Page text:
Wii | Zoo Games | 1-4 Players (local multiplayer/co-operative play) | Out Now (North America)
Controller Compatibility: Wii Remote (pointer); Wii Remote and Nunchuk; Wii Zapper
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28th March 2011; By KnucklesSonic8
From the main menu, you have four selections to choose from: the standard 'Play Game' option, an 'Options' menu where you can toggle Subtitles on and off, high score leaderboards, and a 'Journal' that features content that must be unlocked as you make progress on your adventure. Dino Strike can be played with up to 4 players at the same time to make for a group experience, or you can choose to go through the game on your own. The game begins with a narrator describing your journey while a simple illustration is shown on-screen to add some atmosphere. You'll visit a total of six different locations over the course of the game, starting off shipwrecked on the beach of a remote island and slowly making your way over to the Lost Temple.
The game is played by using the Wii Remote and Nunchuk attachment. If you purchase the Game Only version of this game, you have the option of using the Wii Zapper. Zoo Games has also released a Bundle version which includes their own custom-made "Green Gun" that can be used in place of the official peripheral. You aim at the screen pressing B or Z to shoot at enemies, and press the A Button to reload your weapon. There are four different weapon types featured in the game. You have your run-of-the-mill pistol which has an unlimited supply of ammo, in addition to a powerful Shotgun, a Machine Gun and a Crossbow. To swap out for another weapon, you'll need to use the Nunchuk's thumb stick or the Wii Remote's D-Pad -- Right for Shotgun, Down for Machine Fun, and Left for Crossbow. Overall, I didn't find any fault with the controls.
As an on-rails first-person shooter, movement is controlled automatically so you'll only have to keep your eyes focused on the action taking place on the screen. On occasion, your character's arm will reach out to grab a new weapon or climb up to a ledge, but otherwise there's not much in the way of personal connection between the player and the game. As expected, you have your obligatory health and ammo pick-ups hidden inside crates, and these actually appear more often than you might think. Each level also has an assortment of Dino Eggs that should be shot if you're looking to earn extra continues, or simply for the sake of completion.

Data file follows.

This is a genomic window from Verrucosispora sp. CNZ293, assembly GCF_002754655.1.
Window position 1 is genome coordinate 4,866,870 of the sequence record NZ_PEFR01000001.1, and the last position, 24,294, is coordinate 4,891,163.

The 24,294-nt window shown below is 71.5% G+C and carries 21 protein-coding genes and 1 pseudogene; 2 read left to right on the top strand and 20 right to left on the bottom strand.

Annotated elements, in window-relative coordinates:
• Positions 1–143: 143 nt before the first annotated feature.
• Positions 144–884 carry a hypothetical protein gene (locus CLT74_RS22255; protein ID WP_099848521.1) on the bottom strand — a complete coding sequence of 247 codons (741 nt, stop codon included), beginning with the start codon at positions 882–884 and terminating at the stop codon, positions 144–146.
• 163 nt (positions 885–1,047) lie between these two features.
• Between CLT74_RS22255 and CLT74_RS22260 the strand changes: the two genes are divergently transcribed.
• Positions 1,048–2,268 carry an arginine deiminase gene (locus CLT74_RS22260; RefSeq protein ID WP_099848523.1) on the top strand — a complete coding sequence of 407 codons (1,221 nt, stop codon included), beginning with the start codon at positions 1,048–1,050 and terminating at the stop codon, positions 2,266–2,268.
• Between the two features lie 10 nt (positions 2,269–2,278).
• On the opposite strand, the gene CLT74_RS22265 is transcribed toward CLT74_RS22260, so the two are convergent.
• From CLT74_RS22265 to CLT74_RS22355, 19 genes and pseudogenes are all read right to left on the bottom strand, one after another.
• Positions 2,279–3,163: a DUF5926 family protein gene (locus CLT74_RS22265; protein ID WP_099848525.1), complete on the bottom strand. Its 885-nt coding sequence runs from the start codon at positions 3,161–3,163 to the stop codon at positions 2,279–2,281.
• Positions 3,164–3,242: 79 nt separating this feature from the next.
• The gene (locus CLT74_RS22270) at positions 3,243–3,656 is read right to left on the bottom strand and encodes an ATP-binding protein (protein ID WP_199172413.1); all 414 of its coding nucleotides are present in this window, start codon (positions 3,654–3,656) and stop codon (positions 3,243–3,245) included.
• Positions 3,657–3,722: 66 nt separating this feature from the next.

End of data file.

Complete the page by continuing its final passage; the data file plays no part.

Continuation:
As far as the enemies go, it's all pretty predictable stuff. There are tons of raptors that try getting close to you so they can scratch you with their claws. They will be your main threat due to the amount of times they keep appearing. There's also Pterodactyls that try swooping in on you, bulky cave-dwelling Stegosaurus creatures and, of course, a monstrous T-Rex. Not all of the dinosaurs on-screen will come and attack you, though. Some are just running by the landscape minding their own business or trying to pick meat off dead carcasses, but you can still earn points for exterminating them before they head out of your line of sight. Attack patterns sometimes catch you be surprise but for the most part, the AI is fairly predictable -- especially so during moments when the camera comes to a halt.
The game is presented with an all-around average approach, not only when it comes to gameplay, but also on the matter of presentation. The stages look decent as a whole with the Volcano Caves taking the highest marks for being the most appealing visually. Animations aren't anything special to speak of either. Aside from one particularly shoddy moment at the end of the game, they do get the job done. Making your way into the depths of the island, you'll also have a female guide who communicates with you, providing updates on her situation; albeit, you never actually see her in the game. Not that this does a whole lot for the overall experience, but hearing her voice pop in at random moments does serve its purpose if you're following the weak storyline.